The Government never did grant its mounted police powers to shoot Aboriginal people: As subjects of the Crown, Aboriginal people had to be arrested for crimes, and brought to trial like everyone else. Likewise, as subjects of the Crown, neither was it ever legal to murder Aboriginal people — but this didn’t stop the early European pastoralists. When stockmen were implicated in the mass killing of mainly women, children and old men at Myall Creek, the Government committed them to trial, and hanged seven of the perpetrators in November 1838. However, instead of ending the killings; this only meant that pastoralists devoted greater efforts to covering up their wanton acts of murder.
In his letter of 1853, squatter George Faithful of Oxley Plains would recall of these early years of European settlement, ‘The Government … threatened to hang any one who dared to shoot a black, even in protection of his property, and appointed Protectors to search about the country for information as to the destruction of the natives. These gentlemen resorted to the most contemptible means to gain information against individuals, whom the trumpet-tongue of falsehood had branded as having destroyed many of these savages. This, instead of doing good, did much evil. People formed themselves into bands of alliance and allegiance to each other, and then it was the destruction of the natives really did take place.’ 
The evidence that pastoralists used arsenic-laced damper to kill Aboriginal people in north east Victoria at this time, doesn’t name the individuals responsible, but it does exist. Assistant Aboriginal Protectors employed under the Port Phillip Aboriginal Protectorate (mainly religious men, not given to ‘trumpet tongued falsehoods’) knew too well what was going on in north east Victoria — where the colonial authorities had opted not to post a regional Protector, resolutely refusing to do so even after Chief Protector George Augustus Robinson requested it.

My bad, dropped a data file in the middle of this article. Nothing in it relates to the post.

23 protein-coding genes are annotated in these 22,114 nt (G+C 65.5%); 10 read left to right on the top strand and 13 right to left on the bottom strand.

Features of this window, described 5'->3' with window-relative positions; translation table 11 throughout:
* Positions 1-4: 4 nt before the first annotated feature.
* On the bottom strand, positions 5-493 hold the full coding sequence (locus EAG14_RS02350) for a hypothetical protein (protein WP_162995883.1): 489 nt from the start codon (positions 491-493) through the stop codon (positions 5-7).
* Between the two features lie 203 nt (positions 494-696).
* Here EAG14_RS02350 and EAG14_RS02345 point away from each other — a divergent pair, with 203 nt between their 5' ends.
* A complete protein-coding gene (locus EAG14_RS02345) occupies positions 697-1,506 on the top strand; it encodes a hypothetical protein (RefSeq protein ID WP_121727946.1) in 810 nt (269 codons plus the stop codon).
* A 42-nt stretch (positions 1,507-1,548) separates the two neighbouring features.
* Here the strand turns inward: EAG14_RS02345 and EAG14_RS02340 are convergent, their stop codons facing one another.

In June 1839, not even a year after its initial settlement by Europeans, Assistant Protector of Aborigines for the Goulburn district, James Dredge, recorded the prevalence of mass poisonings with ‘sweet damper’.  Assistant Protector of Aborigines for the Melbourne area, William Thomas, also recorded in March 1839 that Aboriginal people on the Broken and Ovens Rivers had been ‘put out in this way.’ 
Although Thomas does not specifically note the Kiewa River, it is worth pointing out that the Kiewa was at this time barely known to most Europeans, as it lay quite some distance off the main over-landing route from Sydney to the Port Phillip district, and only later did it come to be referred to by them as ‘Little River’. A letter from his stockman to pastoral lisencee John Jobbins, dated from 2 October 1839, locates Jobbins’ run Towangah (Tawonga) Station as being ‘near the head of the ‘Ovens’,’  demonstrating that people at this time were generally unable to find an appropriate geographical descriptor for the Kiewa Valley. Thus when William Thomas writes that arsenic was being used on the Broken and Ovens Rivers, he could well also mean the Kiewa.
If we consider sometime after the Faithfull Massacre in April 1838 up until mid 1839, as a likely timeframe for the massacre on the Kiewa River, this allows us to speculate on which of the settlers in the district at that time could have been the perpetrators. There were, at this time, four stations (pastoral runs) in the immediate area: Kergunyah (‘Kergunnnia’) station, held by John Morrice, Robert Wylde and David MacKenzie, and managed by George Kinchington (who arrived in June 1838 with his wife and family, and would later go on to hold ‘Thilingananga’ station at what would become Bruarong) ; ‘Gundowring’ Station on the opposite side of the Kiewa River, held by George Hume Barber, and run by his young son Charles Barber, and their manager Frederick Street (who was a brother-in-law of George Kinchington) ; ‘Dederang’ Station, held by absentee pastoralist James Roberts of the property Currawang (near Young), and run by stockmen (one of whom we only know as ‘old Tom’); and finally ‘Towangah’ (Tawonga) Station, held by John Jobbins and managed on his behalf by stockmen whose names are unknown.  (*Since first writing this, I have discovered that Dederang station was superintended by John Wingrove. [12b]) All stations would have had a number of assigned or ticket-of-leave convict labourers.